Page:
New Delhi must back China’s entry in Saarc

India doesn’t have the reserves and assets to match China

Why is New Delhi opposed to Islamabad’s idea of upgrading Beijing as a full member of the South Asian Association for Regional Cooperation (Saarc).

But for its objection, the 18th Saarc summit, held in Kathmandu on November 26-27, might have resulted in a framework agreement not only on energy cooperation but also road and rail connectivity across the entire Saarc region so crucial to the realisation of its economic integration, the supreme goal of the forum.

A dominant feeling across the foreign policy community in the region today is that Beijing is being very helpful in its economic development.

China has contributed a lot to most of the nations bilaterally in the region by way of trade and investment. India doesn’t have the reserves and assets to match China. A closer Saarc-China engagement would only facilitate the region’s greater development.

In various member-states of Saarc Sri Lanka and the Maldives, in particular this feeling has led to a growing demand to bring China into the forum as a full member.

This even resulted in the 18th Saarc summit declaration calling to engage China and other Saarc observers such as the United States, the European Union Australia, Japan, South Korea, Iran and Burma in enhanced productive cooperation for establishing dialogue partnerships with them.

Given this, it would be pragmatic on the part of New Delhi to welcome China into the forum and jointly foster regional connectivity and infrastructure upgrade.

Those who argue that the proposed entry of China might lead to the ganging up of the “two all-weather” friends China and Pakistan, with both of whom India has a history of hostility to hurt India’s territorial integrity seem to be confusing such diplomatic expressions for reality.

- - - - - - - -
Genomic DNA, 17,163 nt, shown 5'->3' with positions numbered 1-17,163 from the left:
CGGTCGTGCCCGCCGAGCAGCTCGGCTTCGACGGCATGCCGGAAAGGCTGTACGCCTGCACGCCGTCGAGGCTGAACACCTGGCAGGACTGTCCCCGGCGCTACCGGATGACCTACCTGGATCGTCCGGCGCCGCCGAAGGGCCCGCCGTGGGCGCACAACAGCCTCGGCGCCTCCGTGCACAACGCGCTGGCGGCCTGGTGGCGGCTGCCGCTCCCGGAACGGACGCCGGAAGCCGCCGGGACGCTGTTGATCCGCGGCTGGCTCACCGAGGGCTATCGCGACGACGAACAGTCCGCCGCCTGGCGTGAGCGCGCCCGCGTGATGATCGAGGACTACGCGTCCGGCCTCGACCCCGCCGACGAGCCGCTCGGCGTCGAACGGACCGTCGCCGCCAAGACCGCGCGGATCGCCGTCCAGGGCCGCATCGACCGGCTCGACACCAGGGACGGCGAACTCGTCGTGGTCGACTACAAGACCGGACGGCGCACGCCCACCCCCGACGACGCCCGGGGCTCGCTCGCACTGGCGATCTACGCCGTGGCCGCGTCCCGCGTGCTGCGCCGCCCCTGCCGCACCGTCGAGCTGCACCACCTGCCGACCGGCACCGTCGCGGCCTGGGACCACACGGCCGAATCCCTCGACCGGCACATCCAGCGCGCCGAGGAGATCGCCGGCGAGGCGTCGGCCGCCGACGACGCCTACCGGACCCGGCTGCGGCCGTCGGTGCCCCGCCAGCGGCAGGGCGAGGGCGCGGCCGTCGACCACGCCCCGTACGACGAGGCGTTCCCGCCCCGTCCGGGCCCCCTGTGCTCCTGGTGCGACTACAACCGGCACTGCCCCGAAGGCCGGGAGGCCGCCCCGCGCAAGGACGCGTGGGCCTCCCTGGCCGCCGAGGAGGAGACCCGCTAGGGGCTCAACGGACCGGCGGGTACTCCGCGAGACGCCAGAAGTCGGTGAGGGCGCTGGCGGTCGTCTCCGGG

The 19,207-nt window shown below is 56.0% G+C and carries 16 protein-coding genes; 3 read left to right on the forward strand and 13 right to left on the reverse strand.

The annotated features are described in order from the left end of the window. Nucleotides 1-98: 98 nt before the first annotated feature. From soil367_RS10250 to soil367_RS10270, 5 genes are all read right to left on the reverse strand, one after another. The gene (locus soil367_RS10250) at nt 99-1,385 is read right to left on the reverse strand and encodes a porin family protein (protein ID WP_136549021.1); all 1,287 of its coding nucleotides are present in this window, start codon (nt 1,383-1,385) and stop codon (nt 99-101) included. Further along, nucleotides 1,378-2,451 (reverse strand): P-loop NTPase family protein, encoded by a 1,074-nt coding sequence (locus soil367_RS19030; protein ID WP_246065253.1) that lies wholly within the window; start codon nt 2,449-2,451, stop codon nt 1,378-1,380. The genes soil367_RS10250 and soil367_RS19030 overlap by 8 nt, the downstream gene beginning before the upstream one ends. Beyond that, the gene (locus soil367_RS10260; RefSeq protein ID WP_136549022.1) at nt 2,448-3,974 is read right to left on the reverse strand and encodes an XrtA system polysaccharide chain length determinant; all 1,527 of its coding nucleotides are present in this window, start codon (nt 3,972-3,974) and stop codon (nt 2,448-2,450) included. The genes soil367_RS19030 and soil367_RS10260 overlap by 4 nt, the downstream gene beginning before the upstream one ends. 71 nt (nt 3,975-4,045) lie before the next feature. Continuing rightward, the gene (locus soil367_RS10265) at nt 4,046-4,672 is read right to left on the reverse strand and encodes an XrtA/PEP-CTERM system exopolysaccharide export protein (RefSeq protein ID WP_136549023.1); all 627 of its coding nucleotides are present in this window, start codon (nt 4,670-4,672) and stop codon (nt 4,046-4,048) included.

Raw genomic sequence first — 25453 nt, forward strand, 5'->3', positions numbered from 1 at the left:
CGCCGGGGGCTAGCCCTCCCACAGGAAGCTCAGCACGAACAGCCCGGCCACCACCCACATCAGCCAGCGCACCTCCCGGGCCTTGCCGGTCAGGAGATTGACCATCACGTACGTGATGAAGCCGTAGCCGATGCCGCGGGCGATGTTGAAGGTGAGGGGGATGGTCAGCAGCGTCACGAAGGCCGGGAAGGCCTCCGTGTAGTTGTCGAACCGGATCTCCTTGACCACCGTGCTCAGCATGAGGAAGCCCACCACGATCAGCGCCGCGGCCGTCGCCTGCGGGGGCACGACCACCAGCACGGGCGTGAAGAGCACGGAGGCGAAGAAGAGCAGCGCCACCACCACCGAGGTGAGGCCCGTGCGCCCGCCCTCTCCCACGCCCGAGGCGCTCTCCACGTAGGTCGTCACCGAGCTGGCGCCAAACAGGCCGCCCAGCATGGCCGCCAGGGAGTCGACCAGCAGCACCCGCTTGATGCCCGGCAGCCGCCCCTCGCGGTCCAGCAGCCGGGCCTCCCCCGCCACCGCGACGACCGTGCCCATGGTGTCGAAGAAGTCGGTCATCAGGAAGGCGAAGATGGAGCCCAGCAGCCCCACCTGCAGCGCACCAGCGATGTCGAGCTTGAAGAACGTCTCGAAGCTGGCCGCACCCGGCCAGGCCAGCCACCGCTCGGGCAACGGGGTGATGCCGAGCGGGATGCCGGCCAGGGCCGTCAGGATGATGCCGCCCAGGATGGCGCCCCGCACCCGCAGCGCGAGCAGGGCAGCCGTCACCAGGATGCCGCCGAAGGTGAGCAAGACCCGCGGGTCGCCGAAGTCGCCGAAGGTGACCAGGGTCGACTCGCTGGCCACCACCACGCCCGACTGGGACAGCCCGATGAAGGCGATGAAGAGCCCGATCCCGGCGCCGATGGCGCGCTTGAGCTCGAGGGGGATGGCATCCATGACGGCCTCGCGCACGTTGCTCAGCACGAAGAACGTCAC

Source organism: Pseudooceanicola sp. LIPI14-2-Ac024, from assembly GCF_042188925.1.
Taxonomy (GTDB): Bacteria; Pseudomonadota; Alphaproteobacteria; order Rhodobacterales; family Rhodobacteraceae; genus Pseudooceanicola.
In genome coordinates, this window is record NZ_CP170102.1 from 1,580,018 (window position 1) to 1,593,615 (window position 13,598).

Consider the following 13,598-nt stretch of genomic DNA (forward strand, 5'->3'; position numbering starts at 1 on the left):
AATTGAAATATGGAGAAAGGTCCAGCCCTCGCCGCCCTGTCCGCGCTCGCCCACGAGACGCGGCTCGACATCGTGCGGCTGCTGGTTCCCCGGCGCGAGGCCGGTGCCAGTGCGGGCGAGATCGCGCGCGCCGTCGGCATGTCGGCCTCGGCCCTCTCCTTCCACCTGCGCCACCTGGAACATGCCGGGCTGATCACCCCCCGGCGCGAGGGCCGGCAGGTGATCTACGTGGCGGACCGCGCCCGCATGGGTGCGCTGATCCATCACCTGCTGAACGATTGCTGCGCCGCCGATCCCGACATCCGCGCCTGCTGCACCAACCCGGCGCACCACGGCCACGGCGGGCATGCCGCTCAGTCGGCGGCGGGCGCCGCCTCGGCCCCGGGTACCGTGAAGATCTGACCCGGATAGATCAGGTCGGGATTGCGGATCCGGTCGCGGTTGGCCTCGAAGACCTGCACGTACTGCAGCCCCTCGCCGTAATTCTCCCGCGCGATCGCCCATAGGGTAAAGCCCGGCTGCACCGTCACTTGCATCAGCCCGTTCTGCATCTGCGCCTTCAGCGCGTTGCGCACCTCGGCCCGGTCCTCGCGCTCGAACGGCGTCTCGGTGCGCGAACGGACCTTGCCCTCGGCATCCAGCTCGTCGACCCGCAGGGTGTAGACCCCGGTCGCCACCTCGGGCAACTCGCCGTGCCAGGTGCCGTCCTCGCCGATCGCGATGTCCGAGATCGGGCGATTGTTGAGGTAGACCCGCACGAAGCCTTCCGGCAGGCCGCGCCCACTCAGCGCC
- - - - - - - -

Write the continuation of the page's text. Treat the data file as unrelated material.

History bears out that China has been a rational actor not inclined to intervene on behalf of any other nation. It may be recalled that despite the Chinese assurance to Islamabad at the highest political level to back it during the Bangla crisis (liberation struggle in then East Pakistan) in the Seventies, Beijing did little when India-backed Bangla liberation struggle was marching ahead against the then oppressive Pakistani military regime.

Since the historic Nixon-Mao summit, China’s foreign policy has essentially been economy-focused. In the last couple of decades, Sino-India relations have improved a lot.

Despite border skirmishes, the two nations have successfully attempted to boost their ties. In 2008, China emerged as India’s largest trading partner. In July this year, then chairman of the Chiefs of Staff Committee and Chief of Army Staff Gen.

Bikram Singh was in China to discuss strengthening the recent Border Security Management Cooperation Pact.

Military cooperation between the PLA and the Indian armed forces today encompasses high and medium level visits, availing of training courses in each other’s institutions, joint training exercises, CBMs on the Line of Actual Control (LAC). Given this, China is highly unlikely to function in a manner that may lead to some collision with India.

The writer is a senior journalist based in New Delhi

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